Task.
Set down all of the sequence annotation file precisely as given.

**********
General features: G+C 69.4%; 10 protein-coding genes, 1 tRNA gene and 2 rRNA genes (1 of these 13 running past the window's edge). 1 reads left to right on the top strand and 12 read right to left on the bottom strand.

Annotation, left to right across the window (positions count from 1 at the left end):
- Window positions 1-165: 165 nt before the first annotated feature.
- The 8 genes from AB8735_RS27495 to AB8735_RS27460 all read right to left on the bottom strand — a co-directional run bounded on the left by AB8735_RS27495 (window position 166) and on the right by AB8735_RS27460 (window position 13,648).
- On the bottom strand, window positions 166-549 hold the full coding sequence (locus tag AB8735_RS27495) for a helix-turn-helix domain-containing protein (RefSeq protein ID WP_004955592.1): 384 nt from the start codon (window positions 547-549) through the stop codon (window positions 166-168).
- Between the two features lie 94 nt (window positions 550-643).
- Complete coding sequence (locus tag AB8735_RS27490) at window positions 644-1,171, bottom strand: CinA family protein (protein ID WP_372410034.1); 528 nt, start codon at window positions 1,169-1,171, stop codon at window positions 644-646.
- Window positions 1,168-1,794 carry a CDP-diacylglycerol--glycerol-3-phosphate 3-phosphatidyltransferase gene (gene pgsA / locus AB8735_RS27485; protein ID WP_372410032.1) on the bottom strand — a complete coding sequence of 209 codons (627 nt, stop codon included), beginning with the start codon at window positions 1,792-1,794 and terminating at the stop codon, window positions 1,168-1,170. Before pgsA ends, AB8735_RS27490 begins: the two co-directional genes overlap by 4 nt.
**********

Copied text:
General features: G+C 69.4%; 10 protein-coding genes, 1 tRNA gene and 2 rRNA genes (1 of these 13 running past the window's edge). 1 reads left to right on the top strand and 12 read right to left on the bottom strand.

Annotation, left to right across the window (positions count from 1 at the left end):
- Window positions 1-165: 165 nt before the first annotated feature.
- The 8 genes from AB8735_RS27495 to AB8735_RS27460 all read right to left on the bottom strand — a co-directional run bounded on the left by AB8735_RS27495 (window position 166) and on the right by AB8735_RS27460 (window position 13,648).
- On the bottom strand, window positions 166-549 hold the full coding sequence (locus tag AB8735_RS27495) for a helix-turn-helix domain-containing protein (RefSeq protein ID WP_004955592.1): 384 nt from the start codon (window positions 547-549) through the stop codon (window positions 166-168).
- Between the two features lie 94 nt (window positions 550-643).
- Complete coding sequence (locus tag AB8735_RS27490) at window positions 644-1,171, bottom strand: CinA family protein (protein ID WP_372410034.1); 528 nt, start codon at window positions 1,169-1,171, stop codon at window positions 644-646.
- Window positions 1,168-1,794 carry a CDP-diacylglycerol--glycerol-3-phosphate 3-phosphatidyltransferase gene (gene pgsA / locus AB8735_RS27485; protein ID WP_372410032.1) on the bottom strand — a complete coding sequence of 209 codons (627 nt, stop codon included), beginning with the start codon at window positions 1,792-1,794 and terminating at the stop codon, window positions 1,168-1,170. Before pgsA ends, AB8735_RS27490 begins: the two co-directional genes overlap by 4 nt.